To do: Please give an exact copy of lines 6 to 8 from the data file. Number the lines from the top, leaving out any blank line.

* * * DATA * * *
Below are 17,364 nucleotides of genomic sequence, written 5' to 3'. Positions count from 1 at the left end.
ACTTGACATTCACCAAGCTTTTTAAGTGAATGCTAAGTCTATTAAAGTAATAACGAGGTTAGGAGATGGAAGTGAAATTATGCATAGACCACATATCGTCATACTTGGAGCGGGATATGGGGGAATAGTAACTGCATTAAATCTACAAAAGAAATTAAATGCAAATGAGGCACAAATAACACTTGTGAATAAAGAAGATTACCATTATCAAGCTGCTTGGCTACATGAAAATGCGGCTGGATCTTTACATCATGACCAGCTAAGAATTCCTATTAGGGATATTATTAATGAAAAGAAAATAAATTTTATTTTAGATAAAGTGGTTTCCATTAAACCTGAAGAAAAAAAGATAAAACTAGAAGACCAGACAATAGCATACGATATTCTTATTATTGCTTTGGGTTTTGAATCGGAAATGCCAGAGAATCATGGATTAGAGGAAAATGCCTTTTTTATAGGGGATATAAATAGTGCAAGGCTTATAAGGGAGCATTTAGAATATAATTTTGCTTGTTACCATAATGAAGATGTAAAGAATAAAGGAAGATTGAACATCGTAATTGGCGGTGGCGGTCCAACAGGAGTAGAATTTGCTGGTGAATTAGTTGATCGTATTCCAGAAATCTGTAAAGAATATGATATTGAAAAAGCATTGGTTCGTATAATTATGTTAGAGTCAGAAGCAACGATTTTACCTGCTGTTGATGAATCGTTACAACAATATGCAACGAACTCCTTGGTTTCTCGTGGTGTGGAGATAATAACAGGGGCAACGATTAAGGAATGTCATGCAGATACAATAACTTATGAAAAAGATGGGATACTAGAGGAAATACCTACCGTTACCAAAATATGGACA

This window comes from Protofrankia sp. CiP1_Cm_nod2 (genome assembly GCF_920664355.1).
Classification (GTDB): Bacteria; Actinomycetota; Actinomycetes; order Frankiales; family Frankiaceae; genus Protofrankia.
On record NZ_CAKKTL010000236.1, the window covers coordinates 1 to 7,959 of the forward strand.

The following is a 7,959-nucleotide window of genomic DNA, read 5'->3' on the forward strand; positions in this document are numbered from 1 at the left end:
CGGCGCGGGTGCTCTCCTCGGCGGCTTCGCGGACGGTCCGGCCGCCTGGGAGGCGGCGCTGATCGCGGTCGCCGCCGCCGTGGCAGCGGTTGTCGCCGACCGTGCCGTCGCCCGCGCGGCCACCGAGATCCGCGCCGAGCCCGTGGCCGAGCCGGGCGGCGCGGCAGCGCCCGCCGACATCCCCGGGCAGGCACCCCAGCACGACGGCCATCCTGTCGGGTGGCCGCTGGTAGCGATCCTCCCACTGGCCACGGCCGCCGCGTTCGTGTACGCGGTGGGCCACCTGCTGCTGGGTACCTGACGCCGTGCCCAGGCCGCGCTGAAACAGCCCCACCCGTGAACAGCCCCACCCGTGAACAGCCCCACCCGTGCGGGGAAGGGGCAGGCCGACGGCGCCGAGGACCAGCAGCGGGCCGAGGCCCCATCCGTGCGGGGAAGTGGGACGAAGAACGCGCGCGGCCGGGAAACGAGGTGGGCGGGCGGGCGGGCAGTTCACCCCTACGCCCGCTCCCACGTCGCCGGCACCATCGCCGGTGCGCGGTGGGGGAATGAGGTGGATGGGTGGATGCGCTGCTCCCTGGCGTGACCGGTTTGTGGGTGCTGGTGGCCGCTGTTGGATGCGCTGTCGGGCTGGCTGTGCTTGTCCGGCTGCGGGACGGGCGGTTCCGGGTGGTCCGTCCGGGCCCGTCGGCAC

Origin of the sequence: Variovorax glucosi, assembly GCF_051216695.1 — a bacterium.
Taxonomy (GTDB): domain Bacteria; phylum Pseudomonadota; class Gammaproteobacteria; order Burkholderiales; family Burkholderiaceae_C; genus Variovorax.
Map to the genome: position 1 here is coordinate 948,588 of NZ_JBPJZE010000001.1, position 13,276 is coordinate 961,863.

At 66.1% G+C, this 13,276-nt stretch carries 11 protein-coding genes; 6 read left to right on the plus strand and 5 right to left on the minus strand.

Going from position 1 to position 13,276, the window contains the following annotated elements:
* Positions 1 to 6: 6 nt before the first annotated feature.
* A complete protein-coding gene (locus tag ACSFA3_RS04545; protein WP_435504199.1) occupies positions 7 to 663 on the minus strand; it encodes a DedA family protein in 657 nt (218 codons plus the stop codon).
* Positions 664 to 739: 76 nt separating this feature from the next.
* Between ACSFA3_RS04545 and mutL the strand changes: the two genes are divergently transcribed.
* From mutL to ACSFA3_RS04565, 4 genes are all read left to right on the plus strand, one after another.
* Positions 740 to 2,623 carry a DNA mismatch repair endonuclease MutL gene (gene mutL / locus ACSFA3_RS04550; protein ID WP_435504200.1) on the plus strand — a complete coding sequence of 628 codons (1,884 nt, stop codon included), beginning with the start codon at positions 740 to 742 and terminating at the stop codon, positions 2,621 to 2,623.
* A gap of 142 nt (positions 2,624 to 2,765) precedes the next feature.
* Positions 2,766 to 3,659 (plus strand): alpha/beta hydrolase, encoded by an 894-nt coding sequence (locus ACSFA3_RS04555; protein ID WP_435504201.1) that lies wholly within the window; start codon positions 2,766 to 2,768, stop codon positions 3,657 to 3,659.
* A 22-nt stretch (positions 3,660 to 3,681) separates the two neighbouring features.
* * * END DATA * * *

The following is a 7,959-nucleotide window of genomic DNA, read 5'->3' on the forward strand; positions in this document are numbered from 1 at the left end:
CGGCGCGGGTGCTCTCCTCGGCGGCTTCGCGGACGGTCCGGCCGCCTGGGAGGCGGCGCTGATCGCGGTCGCCGCCGCCGTGGCAGCGGTTGTCGCCGACCGTGCCGTCGCCCGCGCGGCCACCGAGATCCGCGCCGAGCCCGTGGCCGAGCCGGGCGGCGCGGCAGCGCCCGCCGACATCCCCGGGCAGGCACCCCAGCACGACGGCCATCCTGTCGGGTGGCCGCTGGTAGCGATCCTCCCACTGGCCACGGCCGCCGCGTTCGTGTACGCGGTGGGCCACCTGCTGCTGGGTACCTGACGCCGTGCCCAGGCCGCGCTGAAACAGCCCCACCCGTGAACAGCCCCACCCGTGAACAGCCCCACCCGTGCGGGGAAGGGGCAGGCCGACGGCGCCGAGGACCAGCAGCGGGCCGAGGCCCCATCCGTGCGGGGAAGTGGGACGAAGAACGCGCGCGGCCGGGAAACGAGGTGGGCGGGCGGGCGGGCAGTTCACCCCTACGCCCGCTCCCACGTCGCCGGCACCATCGCCGGTGCGCGGTGGGGGAATGAGGTGGATGGGTGGATGCGCTGCTCCCTGGCGTGACCGGTTTGTGGGTGCTGGTGGCCGCTGTTGGATGCGCTGTCGGGCTGGCTGTGCTTGTCCGGCTGCGGGACGGGCGGTTCCGGGTGGTCCGTCCGGGCCCGTCGGCAC

Origin of the sequence: Variovorax glucosi, assembly GCF_051216695.1 — a bacterium.